They do shed, but not much. They are considered a low-shed breed.
This isn’t a dog that should have lots of baths. They don’t need them because of their short hair, and can develop skin problems if bathed too often.
Mountain Cur Health
Due to their history as a pioneer dog and their development in wild and untamed environments, Mountain Curs are generally hardy and have no known hereditary diseases as a breed.
That doesn’t mean that every Mountain Cur will always be healthy. Like all dogs, and all individuals, they may experience certain issues.
And less healthy canines can pass on undesirable traits to their offspring.
One potentially hereditary disease that have been studied in Mountain Curs is tooth malocclusion, but it is not clear if there is a genetic component.
Another is canine degenerative myelopathy, which is a neurological disorder in the spinal cord that looks much like amyotrophic lateral sclerosis in humans (Lou Gehrig’s disease).
However, there is no indication within the current scientific literature that Mountain Curs have these conditions more than other canines.
One thing you should note is that, as working dogs with a high energy level, Mountain Curs may be more prone to injury than other dogs.
They are also prone to diseases that all dogs have in common, so you still need to make sure you keep them fit and sound.
With excellent care, Mountain Curs can live up to 12-16 years on average. The actual number of years individual dogs will live depends on their environment, diet, quality of life, genetics, and other factors.
Mountain Cur Breeders
If you are looking for a breeder of Mountain Curs, you shouldn’t have any trouble finding one. You can look online, or contact experts at the Original Mountain Cur Breeders Association
If you are interested in getting a Mountain Cur through a breeder, make sure you ask a lot of questions and are satisfied with the answers.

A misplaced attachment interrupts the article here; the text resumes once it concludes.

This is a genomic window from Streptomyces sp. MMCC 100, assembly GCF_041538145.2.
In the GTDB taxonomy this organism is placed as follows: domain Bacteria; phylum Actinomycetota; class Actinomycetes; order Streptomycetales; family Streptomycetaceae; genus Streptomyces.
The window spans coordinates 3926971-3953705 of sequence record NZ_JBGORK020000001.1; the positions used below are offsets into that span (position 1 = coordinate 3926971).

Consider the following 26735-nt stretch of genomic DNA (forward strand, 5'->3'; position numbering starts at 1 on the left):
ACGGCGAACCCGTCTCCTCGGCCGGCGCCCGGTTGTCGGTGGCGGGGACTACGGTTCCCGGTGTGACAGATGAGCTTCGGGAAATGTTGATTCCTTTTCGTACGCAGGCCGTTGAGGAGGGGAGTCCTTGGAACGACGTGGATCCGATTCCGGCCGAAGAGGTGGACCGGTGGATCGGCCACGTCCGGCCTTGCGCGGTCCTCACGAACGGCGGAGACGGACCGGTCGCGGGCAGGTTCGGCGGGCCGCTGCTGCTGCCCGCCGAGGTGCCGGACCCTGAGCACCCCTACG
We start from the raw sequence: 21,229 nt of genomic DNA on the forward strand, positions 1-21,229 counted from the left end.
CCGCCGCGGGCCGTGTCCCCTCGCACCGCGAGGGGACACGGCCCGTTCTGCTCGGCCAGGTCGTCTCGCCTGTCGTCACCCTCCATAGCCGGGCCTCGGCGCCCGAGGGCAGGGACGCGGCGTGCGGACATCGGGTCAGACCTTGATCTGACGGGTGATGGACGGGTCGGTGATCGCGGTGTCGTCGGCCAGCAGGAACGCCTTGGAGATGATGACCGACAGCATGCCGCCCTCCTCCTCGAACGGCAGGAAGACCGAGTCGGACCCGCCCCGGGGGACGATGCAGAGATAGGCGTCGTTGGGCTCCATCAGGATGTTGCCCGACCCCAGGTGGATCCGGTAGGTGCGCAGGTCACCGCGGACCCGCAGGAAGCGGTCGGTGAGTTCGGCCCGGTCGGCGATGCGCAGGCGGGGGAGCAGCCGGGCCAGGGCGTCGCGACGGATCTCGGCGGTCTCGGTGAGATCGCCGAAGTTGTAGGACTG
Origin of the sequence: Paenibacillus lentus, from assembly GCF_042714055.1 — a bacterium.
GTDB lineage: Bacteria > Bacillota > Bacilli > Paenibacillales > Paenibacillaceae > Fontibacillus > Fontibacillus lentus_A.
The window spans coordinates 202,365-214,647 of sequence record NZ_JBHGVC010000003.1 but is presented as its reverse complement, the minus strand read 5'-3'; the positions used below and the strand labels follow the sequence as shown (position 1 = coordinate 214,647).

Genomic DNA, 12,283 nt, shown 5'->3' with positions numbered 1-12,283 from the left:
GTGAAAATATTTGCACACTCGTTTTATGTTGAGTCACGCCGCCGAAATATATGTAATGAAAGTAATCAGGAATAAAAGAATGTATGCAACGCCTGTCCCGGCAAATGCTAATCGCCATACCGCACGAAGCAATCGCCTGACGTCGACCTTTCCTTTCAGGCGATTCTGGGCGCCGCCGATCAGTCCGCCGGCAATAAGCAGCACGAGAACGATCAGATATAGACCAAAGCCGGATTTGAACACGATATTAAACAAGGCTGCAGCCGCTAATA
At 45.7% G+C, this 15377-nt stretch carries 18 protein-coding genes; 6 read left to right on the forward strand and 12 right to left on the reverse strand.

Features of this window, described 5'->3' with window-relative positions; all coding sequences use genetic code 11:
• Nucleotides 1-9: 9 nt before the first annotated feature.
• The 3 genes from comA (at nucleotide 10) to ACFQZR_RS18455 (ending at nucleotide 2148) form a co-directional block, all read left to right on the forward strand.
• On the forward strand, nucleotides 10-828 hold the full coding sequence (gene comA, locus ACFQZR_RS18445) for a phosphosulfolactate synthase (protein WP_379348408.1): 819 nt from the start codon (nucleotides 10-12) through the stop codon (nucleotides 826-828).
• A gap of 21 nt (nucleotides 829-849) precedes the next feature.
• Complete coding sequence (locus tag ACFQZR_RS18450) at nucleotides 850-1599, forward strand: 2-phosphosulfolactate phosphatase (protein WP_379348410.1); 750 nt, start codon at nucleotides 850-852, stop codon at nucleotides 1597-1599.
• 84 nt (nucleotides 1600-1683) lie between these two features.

Research your breeder to make sure they are ethical and responsible. If you are able to visit the site where puppies are kept, see the place for yourself.
This way, you can examine the conditions that have contributed to the well-being of your potential pet.
Make sure you are satisfied with the health history of your potential pet’s family, and get documentation.
Ensure that you meet both parents to ensure that they are tolerant of strangers and good natured.
Before you commit to a purchase, make sure you are comfortable that you are getting the dog you want, with bloodlines and physical health that meet your needs.
We know it’s hard to think of these things when you’re looking at cute puppies, but it’s important!
Mountain Cur Puppies
Mountain Curs typically have litters with 3-8 puppies, and are weaned at around eight weeks.
Setting your Mountain Cur puppy up for success involves feeding it a nutritious daily diet. Limit snacks, and note that puppies need more calories and nutrients than adult dogs do.
Mountain Curs, as medium-sized dogs, have smaller stomachs than big dogs and metabolize food faster. They’ll need a few extra feedings per day as puppies.